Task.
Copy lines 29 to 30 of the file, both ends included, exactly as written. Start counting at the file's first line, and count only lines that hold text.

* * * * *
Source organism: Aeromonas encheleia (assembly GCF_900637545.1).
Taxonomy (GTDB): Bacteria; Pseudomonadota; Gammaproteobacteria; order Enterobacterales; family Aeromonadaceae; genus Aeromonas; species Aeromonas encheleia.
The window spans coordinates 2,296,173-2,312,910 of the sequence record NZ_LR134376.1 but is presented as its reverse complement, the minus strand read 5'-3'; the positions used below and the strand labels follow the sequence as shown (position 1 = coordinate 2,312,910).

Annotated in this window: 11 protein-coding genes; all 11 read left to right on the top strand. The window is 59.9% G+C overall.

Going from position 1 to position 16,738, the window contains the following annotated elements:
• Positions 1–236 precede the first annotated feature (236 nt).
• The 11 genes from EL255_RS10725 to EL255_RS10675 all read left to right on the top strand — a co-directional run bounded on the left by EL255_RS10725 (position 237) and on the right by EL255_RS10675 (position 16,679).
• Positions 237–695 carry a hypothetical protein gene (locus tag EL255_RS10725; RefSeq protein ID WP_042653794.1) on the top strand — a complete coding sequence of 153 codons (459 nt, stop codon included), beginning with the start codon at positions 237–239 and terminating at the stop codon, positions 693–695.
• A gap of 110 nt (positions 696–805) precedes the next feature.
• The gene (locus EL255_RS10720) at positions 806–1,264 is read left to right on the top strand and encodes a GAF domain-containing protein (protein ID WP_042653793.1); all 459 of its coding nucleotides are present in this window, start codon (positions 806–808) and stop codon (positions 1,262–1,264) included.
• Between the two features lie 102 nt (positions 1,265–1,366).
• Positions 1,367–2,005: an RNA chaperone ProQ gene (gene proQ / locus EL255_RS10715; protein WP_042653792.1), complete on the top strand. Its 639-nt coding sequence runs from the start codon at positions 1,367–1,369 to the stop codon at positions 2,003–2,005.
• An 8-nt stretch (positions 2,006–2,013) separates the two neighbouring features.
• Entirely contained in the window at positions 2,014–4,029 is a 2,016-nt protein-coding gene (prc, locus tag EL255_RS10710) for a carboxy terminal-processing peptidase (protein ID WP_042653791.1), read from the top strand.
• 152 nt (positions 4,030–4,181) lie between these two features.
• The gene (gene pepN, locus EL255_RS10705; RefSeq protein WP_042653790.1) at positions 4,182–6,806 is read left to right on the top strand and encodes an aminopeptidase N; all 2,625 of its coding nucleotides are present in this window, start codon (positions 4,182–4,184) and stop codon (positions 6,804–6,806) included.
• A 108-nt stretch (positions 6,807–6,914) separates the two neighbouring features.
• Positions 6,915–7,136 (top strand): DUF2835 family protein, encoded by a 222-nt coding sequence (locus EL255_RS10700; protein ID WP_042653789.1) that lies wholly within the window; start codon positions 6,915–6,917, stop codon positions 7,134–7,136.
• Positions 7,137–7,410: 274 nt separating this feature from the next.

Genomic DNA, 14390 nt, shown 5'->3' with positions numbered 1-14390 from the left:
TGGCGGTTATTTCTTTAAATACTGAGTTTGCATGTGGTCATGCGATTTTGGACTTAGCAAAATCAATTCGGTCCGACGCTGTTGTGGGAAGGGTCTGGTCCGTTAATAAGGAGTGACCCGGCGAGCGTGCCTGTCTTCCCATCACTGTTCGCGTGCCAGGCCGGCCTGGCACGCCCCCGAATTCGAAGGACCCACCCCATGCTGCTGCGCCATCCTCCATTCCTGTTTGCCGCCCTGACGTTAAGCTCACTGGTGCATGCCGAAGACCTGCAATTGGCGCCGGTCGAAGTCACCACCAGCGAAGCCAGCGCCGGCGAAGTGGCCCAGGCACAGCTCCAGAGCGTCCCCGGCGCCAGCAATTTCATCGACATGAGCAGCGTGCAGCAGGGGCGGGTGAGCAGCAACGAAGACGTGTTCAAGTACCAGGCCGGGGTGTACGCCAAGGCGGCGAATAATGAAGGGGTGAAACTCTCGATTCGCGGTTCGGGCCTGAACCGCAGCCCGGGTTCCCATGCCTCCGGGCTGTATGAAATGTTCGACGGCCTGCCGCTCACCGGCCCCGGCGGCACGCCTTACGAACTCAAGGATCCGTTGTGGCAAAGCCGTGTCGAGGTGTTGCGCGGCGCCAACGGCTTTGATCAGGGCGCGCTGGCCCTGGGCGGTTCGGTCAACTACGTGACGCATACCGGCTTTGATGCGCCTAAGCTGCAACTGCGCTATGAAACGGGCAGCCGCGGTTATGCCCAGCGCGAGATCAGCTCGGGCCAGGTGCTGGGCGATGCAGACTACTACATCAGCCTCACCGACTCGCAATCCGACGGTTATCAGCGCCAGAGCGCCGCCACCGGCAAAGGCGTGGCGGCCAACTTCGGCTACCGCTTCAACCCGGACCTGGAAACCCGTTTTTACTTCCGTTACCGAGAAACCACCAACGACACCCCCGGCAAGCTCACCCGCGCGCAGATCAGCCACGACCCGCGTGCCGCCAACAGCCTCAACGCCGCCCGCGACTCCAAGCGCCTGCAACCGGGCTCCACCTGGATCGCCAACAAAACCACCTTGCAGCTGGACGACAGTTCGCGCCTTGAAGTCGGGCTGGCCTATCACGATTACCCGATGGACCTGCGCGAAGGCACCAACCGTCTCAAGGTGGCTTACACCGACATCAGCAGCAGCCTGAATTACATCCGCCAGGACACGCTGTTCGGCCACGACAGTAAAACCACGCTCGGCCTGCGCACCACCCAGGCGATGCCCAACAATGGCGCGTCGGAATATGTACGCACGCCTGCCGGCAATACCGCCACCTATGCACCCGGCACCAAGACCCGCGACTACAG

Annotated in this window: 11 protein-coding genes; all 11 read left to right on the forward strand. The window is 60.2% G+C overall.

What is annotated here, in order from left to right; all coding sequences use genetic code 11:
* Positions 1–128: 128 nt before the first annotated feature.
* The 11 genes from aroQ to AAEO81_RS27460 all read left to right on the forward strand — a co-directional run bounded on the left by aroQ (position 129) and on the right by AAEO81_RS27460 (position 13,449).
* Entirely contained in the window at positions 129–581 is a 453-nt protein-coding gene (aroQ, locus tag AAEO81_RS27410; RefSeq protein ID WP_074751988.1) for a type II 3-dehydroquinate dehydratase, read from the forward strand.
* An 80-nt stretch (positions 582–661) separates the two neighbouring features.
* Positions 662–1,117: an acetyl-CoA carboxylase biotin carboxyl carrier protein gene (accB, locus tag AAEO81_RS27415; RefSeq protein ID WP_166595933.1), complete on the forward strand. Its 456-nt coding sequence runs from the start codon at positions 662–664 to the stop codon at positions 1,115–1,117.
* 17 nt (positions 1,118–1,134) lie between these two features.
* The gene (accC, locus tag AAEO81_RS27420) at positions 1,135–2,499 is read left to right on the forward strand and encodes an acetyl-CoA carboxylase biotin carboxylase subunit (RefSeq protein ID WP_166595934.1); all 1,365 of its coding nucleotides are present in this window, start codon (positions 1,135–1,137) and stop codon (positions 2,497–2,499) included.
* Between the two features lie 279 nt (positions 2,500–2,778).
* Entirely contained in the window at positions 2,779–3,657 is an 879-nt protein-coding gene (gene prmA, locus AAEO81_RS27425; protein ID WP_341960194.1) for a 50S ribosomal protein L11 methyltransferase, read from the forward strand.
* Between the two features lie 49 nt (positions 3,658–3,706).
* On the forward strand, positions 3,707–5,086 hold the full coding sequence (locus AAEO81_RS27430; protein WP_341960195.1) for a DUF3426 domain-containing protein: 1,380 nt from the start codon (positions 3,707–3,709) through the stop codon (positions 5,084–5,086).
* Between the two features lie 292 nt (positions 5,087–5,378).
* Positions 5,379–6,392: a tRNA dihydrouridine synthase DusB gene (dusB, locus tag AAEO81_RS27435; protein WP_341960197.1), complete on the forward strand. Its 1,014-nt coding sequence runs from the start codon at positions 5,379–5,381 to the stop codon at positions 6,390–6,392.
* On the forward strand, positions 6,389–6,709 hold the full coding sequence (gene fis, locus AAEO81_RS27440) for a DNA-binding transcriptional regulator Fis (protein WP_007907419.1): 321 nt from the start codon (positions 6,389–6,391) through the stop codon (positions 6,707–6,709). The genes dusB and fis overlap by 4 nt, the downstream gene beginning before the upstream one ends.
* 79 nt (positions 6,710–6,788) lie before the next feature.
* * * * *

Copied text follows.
* 17 nt (positions 1,118–1,134) lie between these two features.
* The gene (accC, locus tag AAEO81_RS27420) at positions 1,135–2,499 is read left to right on the forward strand and encodes an acetyl-CoA carboxylase biotin carboxylase subunit (RefSeq protein ID WP_166595934.1); all 1,365 of its coding nucleotides are present in this window, start codon (positions 1,135–1,137) and stop codon (positions 2,497–2,499) included.